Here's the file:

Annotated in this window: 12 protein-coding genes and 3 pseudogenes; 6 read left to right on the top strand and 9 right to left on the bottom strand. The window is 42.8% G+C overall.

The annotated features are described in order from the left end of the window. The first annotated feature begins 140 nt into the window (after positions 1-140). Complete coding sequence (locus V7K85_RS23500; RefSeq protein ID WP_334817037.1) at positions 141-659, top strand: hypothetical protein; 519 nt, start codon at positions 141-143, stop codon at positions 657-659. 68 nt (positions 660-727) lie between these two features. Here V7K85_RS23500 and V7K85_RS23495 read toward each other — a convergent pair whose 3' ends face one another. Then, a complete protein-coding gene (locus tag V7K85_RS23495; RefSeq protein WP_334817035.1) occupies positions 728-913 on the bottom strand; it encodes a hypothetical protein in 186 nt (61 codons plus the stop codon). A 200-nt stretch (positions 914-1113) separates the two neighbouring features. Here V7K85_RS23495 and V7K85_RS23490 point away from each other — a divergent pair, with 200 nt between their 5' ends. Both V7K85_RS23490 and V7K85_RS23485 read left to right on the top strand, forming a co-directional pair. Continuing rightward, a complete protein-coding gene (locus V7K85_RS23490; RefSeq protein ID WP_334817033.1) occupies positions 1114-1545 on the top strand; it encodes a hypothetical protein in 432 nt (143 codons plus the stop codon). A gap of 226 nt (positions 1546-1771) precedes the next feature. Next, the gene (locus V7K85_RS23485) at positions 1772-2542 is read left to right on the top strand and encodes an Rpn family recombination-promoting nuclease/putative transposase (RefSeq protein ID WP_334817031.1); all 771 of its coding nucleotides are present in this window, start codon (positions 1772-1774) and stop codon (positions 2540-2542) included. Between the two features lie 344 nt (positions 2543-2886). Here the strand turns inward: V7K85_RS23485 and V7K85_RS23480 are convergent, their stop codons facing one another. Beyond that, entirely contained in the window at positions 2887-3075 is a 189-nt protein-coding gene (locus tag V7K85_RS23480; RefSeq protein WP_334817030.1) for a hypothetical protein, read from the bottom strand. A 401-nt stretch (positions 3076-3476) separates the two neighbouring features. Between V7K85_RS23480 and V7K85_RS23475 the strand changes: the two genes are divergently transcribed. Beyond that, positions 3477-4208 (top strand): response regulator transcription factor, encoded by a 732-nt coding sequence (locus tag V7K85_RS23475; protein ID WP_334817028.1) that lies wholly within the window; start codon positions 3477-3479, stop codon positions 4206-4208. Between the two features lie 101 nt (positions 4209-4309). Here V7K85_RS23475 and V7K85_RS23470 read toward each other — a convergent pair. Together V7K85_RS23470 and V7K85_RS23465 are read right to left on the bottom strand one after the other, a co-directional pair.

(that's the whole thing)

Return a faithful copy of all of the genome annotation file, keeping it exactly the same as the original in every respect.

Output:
Annotated in this window: 12 protein-coding genes and 3 pseudogenes; 6 read left to right on the top strand and 9 right to left on the bottom strand. The window is 42.8% G+C overall.

The annotated features are described in order from the left end of the window. The first annotated feature begins 140 nt into the window (after positions 1-140). Complete coding sequence (locus V7K85_RS23500; RefSeq protein ID WP_334817037.1) at positions 141-659, top strand: hypothetical protein; 519 nt, start codon at positions 141-143, stop codon at positions 657-659. 68 nt (positions 660-727) lie between these two features. Here V7K85_RS23500 and V7K85_RS23495 read toward each other — a convergent pair whose 3' ends face one another. Then, a complete protein-coding gene (locus tag V7K85_RS23495; RefSeq protein WP_334817035.1) occupies positions 728-913 on the bottom strand; it encodes a hypothetical protein in 186 nt (61 codons plus the stop codon). A 200-nt stretch (positions 914-1113) separates the two neighbouring features. Here V7K85_RS23495 and V7K85_RS23490 point away from each other — a divergent pair, with 200 nt between their 5' ends. Both V7K85_RS23490 and V7K85_RS23485 read left to right on the top strand, forming a co-directional pair. Continuing rightward, a complete protein-coding gene (locus V7K85_RS23490; RefSeq protein ID WP_334817033.1) occupies positions 1114-1545 on the top strand; it encodes a hypothetical protein in 432 nt (143 codons plus the stop codon). A gap of 226 nt (positions 1546-1771) precedes the next feature. Next, the gene (locus V7K85_RS23485) at positions 1772-2542 is read left to right on the top strand and encodes an Rpn family recombination-promoting nuclease/putative transposase (RefSeq protein ID WP_334817031.1); all 771 of its coding nucleotides are present in this window, start codon (positions 1772-1774) and stop codon (positions 2540-2542) included. Between the two features lie 344 nt (positions 2543-2886). Here the strand turns inward: V7K85_RS23485 and V7K85_RS23480 are convergent, their stop codons facing one another. Beyond that, entirely contained in the window at positions 2887-3075 is a 189-nt protein-coding gene (locus tag V7K85_RS23480; RefSeq protein WP_334817030.1) for a hypothetical protein, read from the bottom strand. A 401-nt stretch (positions 3076-3476) separates the two neighbouring features. Between V7K85_RS23480 and V7K85_RS23475 the strand changes: the two genes are divergently transcribed. Beyond that, positions 3477-4208 (top strand): response regulator transcription factor, encoded by a 732-nt coding sequence (locus tag V7K85_RS23475; protein ID WP_334817028.1) that lies wholly within the window; start codon positions 3477-3479, stop codon positions 4206-4208. Between the two features lie 101 nt (positions 4209-4309). Here V7K85_RS23475 and V7K85_RS23470 read toward each other — a convergent pair. Together V7K85_RS23470 and V7K85_RS23465 are read right to left on the bottom strand one after the other, a co-directional pair.